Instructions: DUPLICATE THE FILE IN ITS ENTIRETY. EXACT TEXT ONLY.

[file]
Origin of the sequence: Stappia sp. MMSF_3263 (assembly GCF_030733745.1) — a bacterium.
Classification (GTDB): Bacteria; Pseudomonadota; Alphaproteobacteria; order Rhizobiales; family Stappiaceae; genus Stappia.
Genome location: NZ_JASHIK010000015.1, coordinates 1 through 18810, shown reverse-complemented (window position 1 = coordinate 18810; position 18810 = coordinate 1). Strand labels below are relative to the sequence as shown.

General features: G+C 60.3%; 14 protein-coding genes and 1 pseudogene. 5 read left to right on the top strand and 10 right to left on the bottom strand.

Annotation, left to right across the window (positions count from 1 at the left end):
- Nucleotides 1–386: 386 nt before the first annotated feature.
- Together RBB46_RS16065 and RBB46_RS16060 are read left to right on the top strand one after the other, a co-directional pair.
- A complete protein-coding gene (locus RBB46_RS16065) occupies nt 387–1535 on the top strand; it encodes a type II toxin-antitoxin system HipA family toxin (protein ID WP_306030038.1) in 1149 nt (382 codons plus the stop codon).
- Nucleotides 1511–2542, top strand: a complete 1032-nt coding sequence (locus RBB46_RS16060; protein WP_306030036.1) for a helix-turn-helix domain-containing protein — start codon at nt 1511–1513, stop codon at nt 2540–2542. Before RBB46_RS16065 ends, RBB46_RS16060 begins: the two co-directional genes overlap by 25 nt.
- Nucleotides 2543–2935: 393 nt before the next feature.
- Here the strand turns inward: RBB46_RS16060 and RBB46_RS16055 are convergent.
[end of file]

Origin of the sequence: Stappia sp. MMSF_3263 (assembly GCF_030733745.1) — a bacterium.
Classification (GTDB): Bacteria; Pseudomonadota; Alphaproteobacteria; order Rhizobiales; family Stappiaceae; genus Stappia.
Genome location: NZ_JASHIK010000015.1, coordinates 1 through 18810, shown reverse-complemented (window position 1 = coordinate 18810; position 18810 = coordinate 1). Strand labels below are relative to the sequence as shown.

General features: G+C 60.3%; 14 protein-coding genes and 1 pseudogene. 5 read left to right on the top strand and 10 right to left on the bottom strand.

Annotation, left to right across the window (positions count from 1 at the left end):
- Nucleotides 1–386: 386 nt before the first annotated feature.
- Together RBB46_RS16065 and RBB46_RS16060 are read left to right on the top strand one after the other, a co-directional pair.
- A complete protein-coding gene (locus RBB46_RS16065) occupies nt 387–1535 on the top strand; it encodes a type II toxin-antitoxin system HipA family toxin (protein ID WP_306030038.1) in 1149 nt (382 codons plus the stop codon).
- Nucleotides 1511–2542, top strand: a complete 1032-nt coding sequence (locus RBB46_RS16060; protein WP_306030036.1) for a helix-turn-helix domain-containing protein — start codon at nt 1511–1513, stop codon at nt 2540–2542. Before RBB46_RS16065 ends, RBB46_RS16060 begins: the two co-directional genes overlap by 25 nt.
- Nucleotides 2543–2935: 393 nt before the next feature.
- Here the strand turns inward: RBB46_RS16060 and RBB46_RS16055 are convergent.